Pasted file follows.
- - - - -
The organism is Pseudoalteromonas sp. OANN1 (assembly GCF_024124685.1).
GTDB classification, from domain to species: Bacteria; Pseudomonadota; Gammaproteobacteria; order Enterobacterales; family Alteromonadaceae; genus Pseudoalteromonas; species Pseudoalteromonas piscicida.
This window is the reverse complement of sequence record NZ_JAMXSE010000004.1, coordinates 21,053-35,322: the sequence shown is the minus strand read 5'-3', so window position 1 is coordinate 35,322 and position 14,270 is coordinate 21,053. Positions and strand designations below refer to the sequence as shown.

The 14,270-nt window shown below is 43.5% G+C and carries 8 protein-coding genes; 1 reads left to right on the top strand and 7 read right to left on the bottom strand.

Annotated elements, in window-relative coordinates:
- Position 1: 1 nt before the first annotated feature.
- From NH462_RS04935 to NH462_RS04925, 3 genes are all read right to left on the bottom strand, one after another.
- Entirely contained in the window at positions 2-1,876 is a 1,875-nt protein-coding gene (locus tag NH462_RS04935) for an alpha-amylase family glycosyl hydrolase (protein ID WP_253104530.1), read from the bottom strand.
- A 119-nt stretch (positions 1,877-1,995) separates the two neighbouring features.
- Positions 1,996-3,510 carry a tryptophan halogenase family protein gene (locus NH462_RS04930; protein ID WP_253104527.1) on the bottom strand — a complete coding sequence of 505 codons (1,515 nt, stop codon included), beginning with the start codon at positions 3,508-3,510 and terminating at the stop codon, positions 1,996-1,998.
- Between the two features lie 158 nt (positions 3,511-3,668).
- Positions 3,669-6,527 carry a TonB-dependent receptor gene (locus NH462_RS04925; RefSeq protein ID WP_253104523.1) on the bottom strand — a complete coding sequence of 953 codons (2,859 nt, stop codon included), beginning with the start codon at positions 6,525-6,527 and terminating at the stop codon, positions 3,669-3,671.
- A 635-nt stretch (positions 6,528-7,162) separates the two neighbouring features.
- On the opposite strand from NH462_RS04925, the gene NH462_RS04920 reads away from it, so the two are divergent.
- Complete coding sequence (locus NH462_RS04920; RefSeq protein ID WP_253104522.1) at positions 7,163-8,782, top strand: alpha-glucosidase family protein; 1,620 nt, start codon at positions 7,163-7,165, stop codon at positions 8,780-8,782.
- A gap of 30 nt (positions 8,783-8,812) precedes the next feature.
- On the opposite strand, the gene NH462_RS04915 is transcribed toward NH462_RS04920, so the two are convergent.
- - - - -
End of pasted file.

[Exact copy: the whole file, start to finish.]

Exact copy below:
The organism is Pseudoalteromonas sp. OANN1 (assembly GCF_024124685.1).
GTDB classification, from domain to species: Bacteria; Pseudomonadota; Gammaproteobacteria; order Enterobacterales; family Alteromonadaceae; genus Pseudoalteromonas; species Pseudoalteromonas piscicida.
This window is the reverse complement of sequence record NZ_JAMXSE010000004.1, coordinates 21,053-35,322: the sequence shown is the minus strand read 5'-3', so window position 1 is coordinate 35,322 and position 14,270 is coordinate 21,053. Positions and strand designations below refer to the sequence as shown.

The 14,270-nt window shown below is 43.5% G+C and carries 8 protein-coding genes; 1 reads left to right on the top strand and 7 read right to left on the bottom strand.

Annotated elements, in window-relative coordinates:
- Position 1: 1 nt before the first annotated feature.
- From NH462_RS04935 to NH462_RS04925, 3 genes are all read right to left on the bottom strand, one after another.
- Entirely contained in the window at positions 2-1,876 is a 1,875-nt protein-coding gene (locus tag NH462_RS04935) for an alpha-amylase family glycosyl hydrolase (protein ID WP_253104530.1), read from the bottom strand.
- A 119-nt stretch (positions 1,877-1,995) separates the two neighbouring features.
- Positions 1,996-3,510 carry a tryptophan halogenase family protein gene (locus NH462_RS04930; protein ID WP_253104527.1) on the bottom strand — a complete coding sequence of 505 codons (1,515 nt, stop codon included), beginning with the start codon at positions 3,508-3,510 and terminating at the stop codon, positions 1,996-1,998.
- Between the two features lie 158 nt (positions 3,511-3,668).
- Positions 3,669-6,527 carry a TonB-dependent receptor gene (locus NH462_RS04925; RefSeq protein ID WP_253104523.1) on the bottom strand — a complete coding sequence of 953 codons (2,859 nt, stop codon included), beginning with the start codon at positions 6,525-6,527 and terminating at the stop codon, positions 3,669-3,671.
- A 635-nt stretch (positions 6,528-7,162) separates the two neighbouring features.
- On the opposite strand from NH462_RS04925, the gene NH462_RS04920 reads away from it, so the two are divergent.
- Complete coding sequence (locus NH462_RS04920; RefSeq protein ID WP_253104522.1) at positions 7,163-8,782, top strand: alpha-glucosidase family protein; 1,620 nt, start codon at positions 7,163-7,165, stop codon at positions 8,780-8,782.
- A gap of 30 nt (positions 8,783-8,812) precedes the next feature.
- On the opposite strand, the gene NH462_RS04915 is transcribed toward NH462_RS04920, so the two are convergent.